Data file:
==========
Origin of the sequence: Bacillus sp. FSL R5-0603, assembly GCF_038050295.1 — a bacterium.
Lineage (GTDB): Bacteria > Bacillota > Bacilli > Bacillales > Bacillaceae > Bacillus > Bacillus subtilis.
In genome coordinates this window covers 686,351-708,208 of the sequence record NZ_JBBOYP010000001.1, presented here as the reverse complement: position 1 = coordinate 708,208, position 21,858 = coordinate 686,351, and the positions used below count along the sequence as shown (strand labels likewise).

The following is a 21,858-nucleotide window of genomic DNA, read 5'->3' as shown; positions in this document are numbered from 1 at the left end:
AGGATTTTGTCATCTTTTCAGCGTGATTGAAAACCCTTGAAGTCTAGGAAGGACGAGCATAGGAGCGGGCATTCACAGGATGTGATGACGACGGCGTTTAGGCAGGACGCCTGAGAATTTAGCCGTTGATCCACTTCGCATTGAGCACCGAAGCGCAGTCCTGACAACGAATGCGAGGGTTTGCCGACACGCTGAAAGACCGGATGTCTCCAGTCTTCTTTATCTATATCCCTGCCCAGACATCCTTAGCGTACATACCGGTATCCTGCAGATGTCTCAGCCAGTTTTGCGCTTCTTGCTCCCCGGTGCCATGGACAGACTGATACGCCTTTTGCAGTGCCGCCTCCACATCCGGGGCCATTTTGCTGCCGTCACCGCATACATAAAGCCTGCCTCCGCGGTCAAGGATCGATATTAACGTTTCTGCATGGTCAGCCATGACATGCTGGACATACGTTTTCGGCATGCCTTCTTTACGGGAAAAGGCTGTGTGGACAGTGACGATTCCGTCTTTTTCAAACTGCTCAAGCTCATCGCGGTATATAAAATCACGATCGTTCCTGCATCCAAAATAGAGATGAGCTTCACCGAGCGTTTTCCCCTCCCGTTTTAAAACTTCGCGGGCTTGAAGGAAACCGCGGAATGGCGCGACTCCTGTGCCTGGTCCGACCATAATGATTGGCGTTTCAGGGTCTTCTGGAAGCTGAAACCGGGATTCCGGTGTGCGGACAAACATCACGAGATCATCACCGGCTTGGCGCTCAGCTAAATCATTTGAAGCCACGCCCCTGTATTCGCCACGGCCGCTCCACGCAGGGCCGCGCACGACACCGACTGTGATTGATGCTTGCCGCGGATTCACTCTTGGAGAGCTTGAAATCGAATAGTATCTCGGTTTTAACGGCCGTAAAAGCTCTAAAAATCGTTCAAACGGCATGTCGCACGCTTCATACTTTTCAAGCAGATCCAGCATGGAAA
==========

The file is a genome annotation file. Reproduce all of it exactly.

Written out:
Origin of the sequence: Bacillus sp. FSL R5-0603, assembly GCF_038050295.1 — a bacterium.
Lineage (GTDB): Bacteria > Bacillota > Bacilli > Bacillales > Bacillaceae > Bacillus > Bacillus subtilis.
In genome coordinates this window covers 686,351-708,208 of the sequence record NZ_JBBOYP010000001.1, presented here as the reverse complement: position 1 = coordinate 708,208, position 21,858 = coordinate 686,351, and the positions used below count along the sequence as shown (strand labels likewise).

The following is a 21,858-nucleotide window of genomic DNA, read 5'->3' as shown; positions in this document are numbered from 1 at the left end:
AGGATTTTGTCATCTTTTCAGCGTGATTGAAAACCCTTGAAGTCTAGGAAGGACGAGCATAGGAGCGGGCATTCACAGGATGTGATGACGACGGCGTTTAGGCAGGACGCCTGAGAATTTAGCCGTTGATCCACTTCGCATTGAGCACCGAAGCGCAGTCCTGACAACGAATGCGAGGGTTTGCCGACACGCTGAAAGACCGGATGTCTCCAGTCTTCTTTATCTATATCCCTGCCCAGACATCCTTAGCGTACATACCGGTATCCTGCAGATGTCTCAGCCAGTTTTGCGCTTCTTGCTCCCCGGTGCCATGGACAGACTGATACGCCTTTTGCAGTGCCGCCTCCACATCCGGGGCCATTTTGCTGCCGTCACCGCATACATAAAGCCTGCCTCCGCGGTCAAGGATCGATATTAACGTTTCTGCATGGTCAGCCATGACATGCTGGACATACGTTTTCGGCATGCCTTCTTTACGGGAAAAGGCTGTGTGGACAGTGACGATTCCGTCTTTTTCAAACTGCTCAAGCTCATCGCGGTATATAAAATCACGATCGTTCCTGCATCCAAAATAGAGATGAGCTTCACCGAGCGTTTTCCCCTCCCGTTTTAAAACTTCGCGGGCTTGAAGGAAACCGCGGAATGGCGCGACTCCTGTGCCTGGTCCGACCATAATGATTGGCGTTTCAGGGTCTTCTGGAAGCTGAAACCGGGATTCCGGTGTGCGGACAAACATCACGAGATCATCACCGGCTTGGCGCTCAGCTAAATCATTTGAAGCCACGCCCCTGTATTCGCCACGGCCGCTCCACGCAGGGCCGCGCACGACACCGACTGTGATTGATGCTTGCCGCGGATTCACTCTTGGAGAGCTTGAAATCGAATAGTATCTCGGTTTTAACGGCCGTAAAAGCTCTAAAAATCGTTCAAACGGCATGTCGCACGCTTCATACTTTTCAAGCAGATCCAGCATGGAAA